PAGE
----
Sub section 2.2.1 of the VV II Plus stipulates that in-feeders do not have to pay charges for grid use.

Sub-section 2.3.3 of VV II Plus stipulates that decentralised production plants will receive a payment, unlike grid operators into whose grid the power is fed. This payment should reflect the savings, based on respective in-feed, made on upstream grid levels. Meanwhile, electricity produced independently and which does not use the grid for purposes of general supply at the site of production, are not entitled to such a payment (principle of net roll-over of costs).

Surplus electricity can be freely marketed via the transmission system, while independent generating plant operators can acquire through the transmission system any additional electricity they may require, including reserves. Market prices will apply here.

In the wake of VV II Plus it is now also easier to change supplier. The customer contracts his chosen supplier to deliver at the earliest possible future delivery time, and this applies especially to home users, who are "all inclusive" with power supply including grid use. According to subsection 2.2.6 of VV II Plus, the grid operators are not calling for any separate compensation for change of supplier, at least until the present procedure has been ruled on by the German high court.

New suppliers will deal, as part of their contract with their customer, with matters relating to the former supplier (cancellation etc) and/or with the relevant grid operator (rules for grid use etc). If the customer so chooses, he can make his own grid-use contract with the network operator and then buy a supply deal from a chosen electricity dealer.

Best practice recommendations on how to change supplier (eg, timeframes, data formats) are supplied by the associations of grid operators and grid users (producers, dealers, end consumers), and are the product of discussions with their members and the German Ministry for Economic Affairs. According to sub-section 2.1 of supplement 2 to the VV II Plus, change of supplier (assigned to a balancing group) should take place within a period of one month up to the end of the following month. This period is required in order to give the grid operator time to make necessary administrative changes.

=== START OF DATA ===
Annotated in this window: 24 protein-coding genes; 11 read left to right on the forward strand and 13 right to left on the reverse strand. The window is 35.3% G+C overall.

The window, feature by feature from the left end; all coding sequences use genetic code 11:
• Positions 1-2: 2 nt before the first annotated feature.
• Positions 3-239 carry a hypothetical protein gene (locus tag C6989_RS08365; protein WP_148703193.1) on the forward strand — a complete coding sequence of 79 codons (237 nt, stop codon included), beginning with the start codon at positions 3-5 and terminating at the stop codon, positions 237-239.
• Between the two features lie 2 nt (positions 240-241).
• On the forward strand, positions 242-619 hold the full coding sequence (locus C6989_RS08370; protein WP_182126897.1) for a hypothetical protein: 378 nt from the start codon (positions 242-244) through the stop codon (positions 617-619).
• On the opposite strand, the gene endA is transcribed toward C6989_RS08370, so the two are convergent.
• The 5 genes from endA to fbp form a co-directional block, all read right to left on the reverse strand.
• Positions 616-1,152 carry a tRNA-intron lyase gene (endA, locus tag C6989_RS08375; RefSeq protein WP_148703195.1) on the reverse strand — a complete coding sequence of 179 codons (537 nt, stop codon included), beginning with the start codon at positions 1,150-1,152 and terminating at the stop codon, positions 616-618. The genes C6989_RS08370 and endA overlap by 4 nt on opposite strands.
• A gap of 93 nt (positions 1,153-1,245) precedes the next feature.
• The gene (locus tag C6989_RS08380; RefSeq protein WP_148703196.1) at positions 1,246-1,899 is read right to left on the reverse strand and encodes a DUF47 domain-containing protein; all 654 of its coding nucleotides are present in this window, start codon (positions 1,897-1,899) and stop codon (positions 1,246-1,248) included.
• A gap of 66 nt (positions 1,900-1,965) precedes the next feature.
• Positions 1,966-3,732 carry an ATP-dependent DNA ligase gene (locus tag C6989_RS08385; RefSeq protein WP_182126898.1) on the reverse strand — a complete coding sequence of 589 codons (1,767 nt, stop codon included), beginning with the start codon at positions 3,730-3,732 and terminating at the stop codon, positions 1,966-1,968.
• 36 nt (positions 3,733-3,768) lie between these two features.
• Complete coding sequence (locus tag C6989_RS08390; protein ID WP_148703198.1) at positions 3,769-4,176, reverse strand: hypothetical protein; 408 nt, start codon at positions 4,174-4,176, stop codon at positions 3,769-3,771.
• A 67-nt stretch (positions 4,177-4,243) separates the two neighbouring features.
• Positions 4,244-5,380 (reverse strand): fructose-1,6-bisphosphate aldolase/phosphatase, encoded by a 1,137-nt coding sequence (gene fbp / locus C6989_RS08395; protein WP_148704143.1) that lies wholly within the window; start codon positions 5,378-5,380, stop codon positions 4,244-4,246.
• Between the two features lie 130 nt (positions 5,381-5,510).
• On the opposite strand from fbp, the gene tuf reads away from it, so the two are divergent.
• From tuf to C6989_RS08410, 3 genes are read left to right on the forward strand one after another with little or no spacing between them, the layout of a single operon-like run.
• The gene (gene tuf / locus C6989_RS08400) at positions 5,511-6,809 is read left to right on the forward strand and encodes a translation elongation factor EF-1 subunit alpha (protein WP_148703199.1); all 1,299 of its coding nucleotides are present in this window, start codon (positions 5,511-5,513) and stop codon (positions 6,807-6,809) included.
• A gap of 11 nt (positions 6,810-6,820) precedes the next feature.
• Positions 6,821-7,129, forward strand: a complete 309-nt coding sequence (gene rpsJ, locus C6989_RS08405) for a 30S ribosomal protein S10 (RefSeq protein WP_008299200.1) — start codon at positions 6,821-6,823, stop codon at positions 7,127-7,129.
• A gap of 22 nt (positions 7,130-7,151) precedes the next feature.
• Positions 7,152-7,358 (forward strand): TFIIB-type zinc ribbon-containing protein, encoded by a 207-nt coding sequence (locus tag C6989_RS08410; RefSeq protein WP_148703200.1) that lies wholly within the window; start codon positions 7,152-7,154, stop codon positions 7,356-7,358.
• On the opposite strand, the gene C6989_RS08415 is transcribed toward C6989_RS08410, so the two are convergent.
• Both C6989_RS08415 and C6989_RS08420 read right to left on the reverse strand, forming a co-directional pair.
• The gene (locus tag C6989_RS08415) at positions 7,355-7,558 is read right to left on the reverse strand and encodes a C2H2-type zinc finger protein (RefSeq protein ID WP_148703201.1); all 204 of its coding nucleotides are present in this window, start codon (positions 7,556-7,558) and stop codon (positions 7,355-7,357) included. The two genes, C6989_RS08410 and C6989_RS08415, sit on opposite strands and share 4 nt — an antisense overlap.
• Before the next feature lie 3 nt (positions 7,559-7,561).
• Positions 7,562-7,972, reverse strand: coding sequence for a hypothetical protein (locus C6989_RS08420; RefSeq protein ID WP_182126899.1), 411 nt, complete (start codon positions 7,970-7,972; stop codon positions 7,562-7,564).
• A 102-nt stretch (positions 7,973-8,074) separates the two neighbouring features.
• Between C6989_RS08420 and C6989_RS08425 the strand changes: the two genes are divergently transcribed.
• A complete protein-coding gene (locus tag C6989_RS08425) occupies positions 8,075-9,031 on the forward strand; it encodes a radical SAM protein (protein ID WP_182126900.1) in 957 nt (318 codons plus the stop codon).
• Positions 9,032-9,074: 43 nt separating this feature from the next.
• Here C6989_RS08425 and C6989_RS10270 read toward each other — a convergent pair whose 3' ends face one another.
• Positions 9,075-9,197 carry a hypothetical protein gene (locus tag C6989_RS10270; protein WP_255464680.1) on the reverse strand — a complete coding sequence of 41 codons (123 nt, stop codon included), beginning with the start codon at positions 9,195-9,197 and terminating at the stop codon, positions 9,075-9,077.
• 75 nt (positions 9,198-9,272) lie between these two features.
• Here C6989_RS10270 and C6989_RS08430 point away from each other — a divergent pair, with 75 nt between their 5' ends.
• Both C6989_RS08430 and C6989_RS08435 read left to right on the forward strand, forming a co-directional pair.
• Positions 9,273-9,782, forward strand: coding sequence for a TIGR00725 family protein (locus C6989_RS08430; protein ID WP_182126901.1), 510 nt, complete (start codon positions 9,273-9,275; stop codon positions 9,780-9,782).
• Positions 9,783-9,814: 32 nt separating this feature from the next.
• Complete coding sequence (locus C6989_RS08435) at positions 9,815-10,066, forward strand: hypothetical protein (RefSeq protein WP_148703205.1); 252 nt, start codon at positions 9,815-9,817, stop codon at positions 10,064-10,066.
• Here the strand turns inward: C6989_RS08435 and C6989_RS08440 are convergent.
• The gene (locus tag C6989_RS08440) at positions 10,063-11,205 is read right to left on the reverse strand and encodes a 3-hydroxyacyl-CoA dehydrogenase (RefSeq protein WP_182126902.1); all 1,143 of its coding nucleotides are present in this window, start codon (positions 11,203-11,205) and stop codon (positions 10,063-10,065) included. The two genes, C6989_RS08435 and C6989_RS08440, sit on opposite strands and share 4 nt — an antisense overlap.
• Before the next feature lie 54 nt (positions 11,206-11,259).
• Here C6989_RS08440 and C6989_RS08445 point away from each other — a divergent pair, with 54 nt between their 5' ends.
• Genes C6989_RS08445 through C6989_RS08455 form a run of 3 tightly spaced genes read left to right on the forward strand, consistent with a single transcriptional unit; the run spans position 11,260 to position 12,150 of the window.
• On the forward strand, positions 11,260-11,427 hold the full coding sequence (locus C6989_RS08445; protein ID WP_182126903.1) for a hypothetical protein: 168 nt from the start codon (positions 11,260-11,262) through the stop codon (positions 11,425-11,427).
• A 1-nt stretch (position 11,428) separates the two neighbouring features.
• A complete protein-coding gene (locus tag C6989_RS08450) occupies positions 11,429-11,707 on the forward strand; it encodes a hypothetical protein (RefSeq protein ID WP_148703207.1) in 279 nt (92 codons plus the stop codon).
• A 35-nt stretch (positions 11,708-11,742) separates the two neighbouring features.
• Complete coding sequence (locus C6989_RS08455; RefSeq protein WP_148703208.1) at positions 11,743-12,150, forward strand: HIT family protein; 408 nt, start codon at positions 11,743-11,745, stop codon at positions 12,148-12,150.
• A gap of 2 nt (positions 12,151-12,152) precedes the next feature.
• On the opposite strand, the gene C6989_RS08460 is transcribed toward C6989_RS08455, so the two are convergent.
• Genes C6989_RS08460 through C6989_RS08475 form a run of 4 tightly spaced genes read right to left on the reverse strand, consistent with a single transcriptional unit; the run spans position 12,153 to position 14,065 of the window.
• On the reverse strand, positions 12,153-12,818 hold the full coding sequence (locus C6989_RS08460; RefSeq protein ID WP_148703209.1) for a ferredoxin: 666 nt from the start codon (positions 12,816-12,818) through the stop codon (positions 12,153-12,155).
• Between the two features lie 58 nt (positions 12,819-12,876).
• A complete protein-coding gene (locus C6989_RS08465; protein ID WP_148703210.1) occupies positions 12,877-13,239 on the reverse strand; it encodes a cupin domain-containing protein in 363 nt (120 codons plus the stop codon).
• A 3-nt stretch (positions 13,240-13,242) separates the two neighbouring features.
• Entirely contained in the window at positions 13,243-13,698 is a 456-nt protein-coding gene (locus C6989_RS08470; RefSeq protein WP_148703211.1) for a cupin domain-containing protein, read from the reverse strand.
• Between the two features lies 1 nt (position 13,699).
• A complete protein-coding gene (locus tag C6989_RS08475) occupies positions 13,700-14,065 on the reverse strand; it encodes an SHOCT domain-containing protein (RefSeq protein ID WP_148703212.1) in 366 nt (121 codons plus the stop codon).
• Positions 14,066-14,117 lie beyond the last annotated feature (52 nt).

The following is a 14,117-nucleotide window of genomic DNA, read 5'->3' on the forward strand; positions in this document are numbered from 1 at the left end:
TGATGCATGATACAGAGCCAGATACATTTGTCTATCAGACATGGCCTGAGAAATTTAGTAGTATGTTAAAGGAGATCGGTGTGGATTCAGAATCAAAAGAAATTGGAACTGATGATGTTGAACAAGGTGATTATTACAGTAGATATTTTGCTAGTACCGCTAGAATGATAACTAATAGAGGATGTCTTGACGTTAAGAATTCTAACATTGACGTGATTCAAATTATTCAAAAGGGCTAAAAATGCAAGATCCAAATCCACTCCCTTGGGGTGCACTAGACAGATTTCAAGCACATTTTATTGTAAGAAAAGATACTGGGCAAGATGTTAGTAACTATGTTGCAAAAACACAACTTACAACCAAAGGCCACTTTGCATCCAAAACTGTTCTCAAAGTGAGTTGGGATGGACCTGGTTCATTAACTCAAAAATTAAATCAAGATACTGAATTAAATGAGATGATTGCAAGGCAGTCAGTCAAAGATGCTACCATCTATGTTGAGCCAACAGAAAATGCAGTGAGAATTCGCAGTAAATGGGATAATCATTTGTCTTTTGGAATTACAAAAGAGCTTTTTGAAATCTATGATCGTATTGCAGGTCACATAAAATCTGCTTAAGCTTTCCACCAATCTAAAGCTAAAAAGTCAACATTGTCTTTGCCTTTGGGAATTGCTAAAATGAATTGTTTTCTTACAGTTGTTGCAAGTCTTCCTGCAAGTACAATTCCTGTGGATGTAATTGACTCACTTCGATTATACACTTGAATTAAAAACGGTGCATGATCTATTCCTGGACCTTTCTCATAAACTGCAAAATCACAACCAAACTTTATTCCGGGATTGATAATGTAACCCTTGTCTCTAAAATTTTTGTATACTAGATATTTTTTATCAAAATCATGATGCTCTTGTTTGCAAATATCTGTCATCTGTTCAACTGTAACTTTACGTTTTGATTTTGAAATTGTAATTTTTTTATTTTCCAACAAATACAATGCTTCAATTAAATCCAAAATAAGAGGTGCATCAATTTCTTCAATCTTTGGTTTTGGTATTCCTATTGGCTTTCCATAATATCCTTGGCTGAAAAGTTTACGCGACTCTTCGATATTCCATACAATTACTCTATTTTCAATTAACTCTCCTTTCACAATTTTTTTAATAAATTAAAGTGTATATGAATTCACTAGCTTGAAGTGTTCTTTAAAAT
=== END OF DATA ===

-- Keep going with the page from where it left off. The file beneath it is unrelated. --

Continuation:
In accordance with the negotiating mandate of VV II Plus, principles for pricing have also been formalised in the form of a code of practice, with a supplementary agreement being signed to this effect on 23 April 2002.

Amendment of energy law

VDEW and the other electricity associations have called for the Associations' Agreement to be given stronger legal status. The German Ministry for Economic Affairs and the German government have understood the need for this and reached agreement in April on a supplementary clause to paragraph 6 of the German Energy Law, in accordance with which observance of VV II Plus will presume non-discriminatory grid access as a principle of good professional practice. This will also apply to regulations on abuses under monopoly law.

A majority of parliament voted to approve the amendment in the Bundestag, but it failed to get a majority vote in the upper chamber (Bundesrat). This was however expected, and, as such approval was not legally required, the government was able to pass the amendment in the Bundestag without any changes.

Unfortunately, due to the impending election, voting issues were removed from the agenda of the last session of the Bundestag, so the measure has not gone into law.

The wholesale market